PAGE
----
by Matt Weik, BS, CSCS, CPT, CSN
To preface this entire article, I’m just going to throw out the elephant in the room and get it over with, and that’s the fact that this article is going to rub some people the wrong way. Is that my intent? No. Do I respect their opinion as much as I hope they would support mine? Yes. But there are things I believe need to be said and thrown out there to start some dialog regarding the direction of bodybuilding and the IFBB.
So, to kick things off on a brighter note, I congratulate the IFBB on securing a deal with MIT45 and Uprising Extracts — good for all parties involved. The fact that an additional $210,000 is now going into the pockets of competitors is amazing.
The minimum prize money for shows in the men’s open (a total of 21) will be getting an additional $10,000 in their checks. Bravo. Respect to the big boys in the Men’s Open for what they do to attain the size they carry around, and I do believe they are deserving of the money they make.
According to Tyler Manion, the breakdown for this is that the winner will receive an additional $5,000, and second place will get an extra $4,000. Not bad at all for those guys.
Now, for the part that is going to cause my phone to ring and tell me I need to stop talking about the IFBB.
If You’re Not in the Men’s Open… The IFBB Doesn’t Give a Flying Turd About You
That’s a pretty intense take on things, right? But prove me wrong. I’m sure you will have guys who will want to debate my stance because they get paid by the IFBB to be diplomatic. But let’s be real: before the move to give the big boys more prize money, this was already a topic of debate about how much the other divisions were getting paid.
But go ahead and look at the prize money gap between the Men’s Open and any other division out there. You could argue that thanks to Chris Bumstead, Classic Physique is one of the most exciting divisions to watch and that he (alone) has brought more eyeballs to the sport over the last few years than any Men’s Open competitor out there.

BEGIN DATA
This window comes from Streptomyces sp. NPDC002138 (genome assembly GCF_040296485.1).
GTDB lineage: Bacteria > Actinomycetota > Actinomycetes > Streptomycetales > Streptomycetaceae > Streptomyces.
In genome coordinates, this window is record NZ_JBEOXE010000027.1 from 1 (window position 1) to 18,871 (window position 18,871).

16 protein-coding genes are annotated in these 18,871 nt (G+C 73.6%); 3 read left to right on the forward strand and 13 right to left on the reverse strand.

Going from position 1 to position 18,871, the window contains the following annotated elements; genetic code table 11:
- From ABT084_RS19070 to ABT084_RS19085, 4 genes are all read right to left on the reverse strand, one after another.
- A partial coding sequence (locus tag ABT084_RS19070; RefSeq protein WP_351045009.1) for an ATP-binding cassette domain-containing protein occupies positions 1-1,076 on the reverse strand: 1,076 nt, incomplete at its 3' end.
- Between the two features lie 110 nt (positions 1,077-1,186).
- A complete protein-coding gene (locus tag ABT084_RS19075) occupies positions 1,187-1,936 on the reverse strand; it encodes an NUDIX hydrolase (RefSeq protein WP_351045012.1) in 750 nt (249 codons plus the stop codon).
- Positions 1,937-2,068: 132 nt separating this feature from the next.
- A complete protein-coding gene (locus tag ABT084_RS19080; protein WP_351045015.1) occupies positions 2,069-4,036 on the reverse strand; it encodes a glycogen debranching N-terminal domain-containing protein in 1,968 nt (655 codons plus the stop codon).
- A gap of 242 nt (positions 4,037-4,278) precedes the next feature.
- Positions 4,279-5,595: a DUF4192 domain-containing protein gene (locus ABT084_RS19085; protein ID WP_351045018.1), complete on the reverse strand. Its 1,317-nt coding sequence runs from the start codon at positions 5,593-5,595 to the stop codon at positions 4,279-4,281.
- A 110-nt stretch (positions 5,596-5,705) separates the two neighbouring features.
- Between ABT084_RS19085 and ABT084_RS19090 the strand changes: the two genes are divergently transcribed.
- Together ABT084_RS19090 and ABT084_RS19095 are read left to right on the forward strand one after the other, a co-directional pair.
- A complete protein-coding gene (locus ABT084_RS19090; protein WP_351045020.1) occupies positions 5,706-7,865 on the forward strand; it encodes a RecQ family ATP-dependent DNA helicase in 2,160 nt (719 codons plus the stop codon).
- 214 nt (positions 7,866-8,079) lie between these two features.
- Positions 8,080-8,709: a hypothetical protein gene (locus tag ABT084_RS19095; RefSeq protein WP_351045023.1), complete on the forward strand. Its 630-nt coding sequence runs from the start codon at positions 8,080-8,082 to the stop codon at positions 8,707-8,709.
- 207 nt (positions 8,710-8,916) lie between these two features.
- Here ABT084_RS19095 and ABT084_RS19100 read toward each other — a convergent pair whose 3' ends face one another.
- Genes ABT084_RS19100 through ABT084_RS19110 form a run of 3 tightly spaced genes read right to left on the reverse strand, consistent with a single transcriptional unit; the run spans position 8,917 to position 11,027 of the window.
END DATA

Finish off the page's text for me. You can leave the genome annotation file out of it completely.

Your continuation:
Bumstead has over 23 million followers on Instagram. How many does the reigning Olympia champ (Derek Lunsford) have? Only 1M. Which is odd because Derek seems like a really good dude. But does Chris get anywhere close to what the big boys make in Men’s Open? Who has made a greater impact on the sport between Chris and any of the last several Men’s Open Olympia winners? There’s no debate that Chris has.
If you follow Chris, you’ll see him getting people outside the industry interested in fitness and bodybuilding. Recently, he and his brand collaborated with the guys (Navy SEALS) at GBRS, where they got in some workouts and time at the range shooting guns. If you ask me, he’s way more interesting than pretty much anyone else in the IFBB
I would go so far as to say that if Chris Bumstead weren’t in the mix the past few years, bodybuilding and Classic Physique would have fizzled out. It’s my opinion that while Men’s Open is truly the main event of any IFBB show, Classic Physique is right on its tail.
Chris may never see the kind of money that the Open guys make for winning shows, but why can’t he be close? Now, Chris does just fine for himself outside of winning Olympia titles. Between older endorsements and now owning his own businesses, he’s not going to be walking into a soup kitchen with his hand out anytime soon. And honestly, I applaud everything Chris has done in this industry and give him a huge amount of credit for growing the sport and audience over the last several years.